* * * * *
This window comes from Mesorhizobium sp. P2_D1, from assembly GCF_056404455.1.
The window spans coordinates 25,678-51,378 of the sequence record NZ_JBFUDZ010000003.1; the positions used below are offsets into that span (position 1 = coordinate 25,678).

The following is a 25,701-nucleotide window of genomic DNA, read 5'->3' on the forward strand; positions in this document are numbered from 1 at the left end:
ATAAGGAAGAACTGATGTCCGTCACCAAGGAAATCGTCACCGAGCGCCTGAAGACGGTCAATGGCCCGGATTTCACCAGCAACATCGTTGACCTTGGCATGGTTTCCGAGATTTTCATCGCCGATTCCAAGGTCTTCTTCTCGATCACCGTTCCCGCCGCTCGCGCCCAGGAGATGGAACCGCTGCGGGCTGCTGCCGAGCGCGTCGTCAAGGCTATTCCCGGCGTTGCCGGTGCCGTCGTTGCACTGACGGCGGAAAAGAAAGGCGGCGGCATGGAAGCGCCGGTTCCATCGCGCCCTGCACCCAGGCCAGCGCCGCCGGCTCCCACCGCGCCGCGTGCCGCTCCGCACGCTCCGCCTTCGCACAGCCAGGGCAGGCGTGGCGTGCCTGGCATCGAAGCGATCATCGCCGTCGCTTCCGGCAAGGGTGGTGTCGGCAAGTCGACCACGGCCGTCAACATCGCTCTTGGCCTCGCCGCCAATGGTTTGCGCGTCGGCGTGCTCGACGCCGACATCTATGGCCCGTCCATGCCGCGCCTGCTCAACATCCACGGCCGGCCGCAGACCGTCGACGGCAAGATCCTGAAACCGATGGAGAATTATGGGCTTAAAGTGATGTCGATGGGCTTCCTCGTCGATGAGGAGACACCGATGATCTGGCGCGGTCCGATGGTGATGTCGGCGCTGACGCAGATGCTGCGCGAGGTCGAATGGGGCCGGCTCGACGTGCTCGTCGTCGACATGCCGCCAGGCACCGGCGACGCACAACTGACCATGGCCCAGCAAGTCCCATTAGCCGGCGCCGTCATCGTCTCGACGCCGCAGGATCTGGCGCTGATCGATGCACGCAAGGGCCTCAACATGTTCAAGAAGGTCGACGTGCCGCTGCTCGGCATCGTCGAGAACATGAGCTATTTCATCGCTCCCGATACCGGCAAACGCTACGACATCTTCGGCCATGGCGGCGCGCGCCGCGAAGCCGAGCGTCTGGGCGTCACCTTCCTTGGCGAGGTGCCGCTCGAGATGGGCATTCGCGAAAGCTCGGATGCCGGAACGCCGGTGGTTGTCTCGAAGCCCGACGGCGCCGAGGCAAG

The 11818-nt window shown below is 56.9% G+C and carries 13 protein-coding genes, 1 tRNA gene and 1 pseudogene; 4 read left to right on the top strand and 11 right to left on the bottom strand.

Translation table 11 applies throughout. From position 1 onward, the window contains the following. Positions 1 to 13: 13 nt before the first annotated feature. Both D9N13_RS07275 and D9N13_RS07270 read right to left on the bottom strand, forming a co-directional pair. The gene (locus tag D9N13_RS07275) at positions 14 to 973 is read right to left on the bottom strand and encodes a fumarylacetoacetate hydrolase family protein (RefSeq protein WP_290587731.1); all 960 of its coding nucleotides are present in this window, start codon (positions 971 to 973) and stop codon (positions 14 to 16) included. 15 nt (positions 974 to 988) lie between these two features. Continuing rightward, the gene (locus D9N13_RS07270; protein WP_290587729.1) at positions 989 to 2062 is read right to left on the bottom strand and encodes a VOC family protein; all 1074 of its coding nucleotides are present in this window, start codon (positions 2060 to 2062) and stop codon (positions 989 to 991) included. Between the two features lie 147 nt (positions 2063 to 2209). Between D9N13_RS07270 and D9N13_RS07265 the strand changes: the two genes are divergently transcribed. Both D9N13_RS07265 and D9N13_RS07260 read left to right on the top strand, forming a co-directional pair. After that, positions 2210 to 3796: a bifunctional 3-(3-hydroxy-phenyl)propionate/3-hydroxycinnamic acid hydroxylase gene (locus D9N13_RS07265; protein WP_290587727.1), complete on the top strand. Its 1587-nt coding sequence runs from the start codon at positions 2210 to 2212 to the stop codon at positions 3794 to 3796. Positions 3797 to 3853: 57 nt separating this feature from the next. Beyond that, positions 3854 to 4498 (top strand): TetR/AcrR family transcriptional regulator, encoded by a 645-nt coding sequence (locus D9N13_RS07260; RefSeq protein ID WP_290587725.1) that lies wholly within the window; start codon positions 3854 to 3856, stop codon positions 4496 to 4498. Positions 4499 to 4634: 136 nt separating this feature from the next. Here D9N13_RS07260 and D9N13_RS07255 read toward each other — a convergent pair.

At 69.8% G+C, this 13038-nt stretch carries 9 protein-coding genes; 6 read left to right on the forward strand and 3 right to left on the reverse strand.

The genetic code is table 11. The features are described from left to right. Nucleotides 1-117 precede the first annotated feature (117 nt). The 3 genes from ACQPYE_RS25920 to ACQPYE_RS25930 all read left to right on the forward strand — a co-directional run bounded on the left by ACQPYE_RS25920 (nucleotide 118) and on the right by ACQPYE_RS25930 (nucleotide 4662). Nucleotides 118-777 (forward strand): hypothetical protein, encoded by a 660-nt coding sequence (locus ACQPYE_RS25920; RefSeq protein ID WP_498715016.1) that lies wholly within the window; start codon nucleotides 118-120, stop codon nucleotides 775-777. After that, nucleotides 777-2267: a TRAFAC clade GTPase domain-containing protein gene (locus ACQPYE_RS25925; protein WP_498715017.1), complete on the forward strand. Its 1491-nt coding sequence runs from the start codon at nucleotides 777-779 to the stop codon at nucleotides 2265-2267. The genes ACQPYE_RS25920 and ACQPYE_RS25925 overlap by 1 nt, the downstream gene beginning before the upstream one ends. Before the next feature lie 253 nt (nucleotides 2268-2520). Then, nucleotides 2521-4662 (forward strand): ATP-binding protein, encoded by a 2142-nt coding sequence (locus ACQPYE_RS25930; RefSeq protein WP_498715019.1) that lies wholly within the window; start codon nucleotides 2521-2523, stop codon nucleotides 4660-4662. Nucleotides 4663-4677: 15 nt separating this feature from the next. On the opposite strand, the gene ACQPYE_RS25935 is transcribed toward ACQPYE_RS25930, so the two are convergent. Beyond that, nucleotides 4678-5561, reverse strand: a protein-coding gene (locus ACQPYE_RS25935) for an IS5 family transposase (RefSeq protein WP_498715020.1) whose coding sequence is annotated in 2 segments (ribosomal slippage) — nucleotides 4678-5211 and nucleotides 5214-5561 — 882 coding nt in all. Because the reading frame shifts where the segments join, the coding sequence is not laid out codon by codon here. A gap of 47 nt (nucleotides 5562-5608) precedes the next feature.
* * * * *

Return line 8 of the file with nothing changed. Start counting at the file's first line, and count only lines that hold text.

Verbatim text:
The genetic code is table 11. The features are described from left to right. Nucleotides 1-117 precede the first annotated feature (117 nt). The 3 genes from ACQPYE_RS25920 to ACQPYE_RS25930 all read left to right on the forward strand — a co-directional run bounded on the left by ACQPYE_RS25920 (nucleotide 118) and on the right by ACQPYE_RS25930 (nucleotide 4662). Nucleotides 118-777 (forward strand): hypothetical protein, encoded by a 660-nt coding sequence (locus ACQPYE_RS25920; RefSeq protein ID WP_498715016.1) that lies wholly within the window; start codon nucleotides 118-120, stop codon nucleotides 775-777. After that, nucleotides 777-2267: a TRAFAC clade GTPase domain-containing protein gene (locus ACQPYE_RS25925; protein WP_498715017.1), complete on the forward strand. Its 1491-nt coding sequence runs from the start codon at nucleotides 777-779 to the stop codon at nucleotides 2265-2267. The genes ACQPYE_RS25920 and ACQPYE_RS25925 overlap by 1 nt, the downstream gene beginning before the upstream one ends. Before the next feature lie 253 nt (nucleotides 2268-2520). Then, nucleotides 2521-4662 (forward strand): ATP-binding protein, encoded by a 2142-nt coding sequence (locus ACQPYE_RS25930; RefSeq protein WP_498715019.1) that lies wholly within the window; start codon nucleotides 2521-2523, stop codon nucleotides 4660-4662. Nucleotides 4663-4677: 15 nt separating this feature from the next. On the opposite strand, the gene ACQPYE_RS25935 is transcribed toward ACQPYE_RS25930, so the two are convergent. Beyond that, nucleotides 4678-5561, reverse strand: a protein-coding gene (locus ACQPYE_RS25935) for an IS5 family transposase (RefSeq protein WP_498715020.1) whose coding sequence is annotated in 2 segments (ribosomal slippage) — nucleotides 4678-5211 and nucleotides 5214-5561 — 882 coding nt in all. Because the reading frame shifts where the segments join, the coding sequence is not laid out codon by codon here. A gap of 47 nt (nucleotides 5562-5608) precedes the next feature.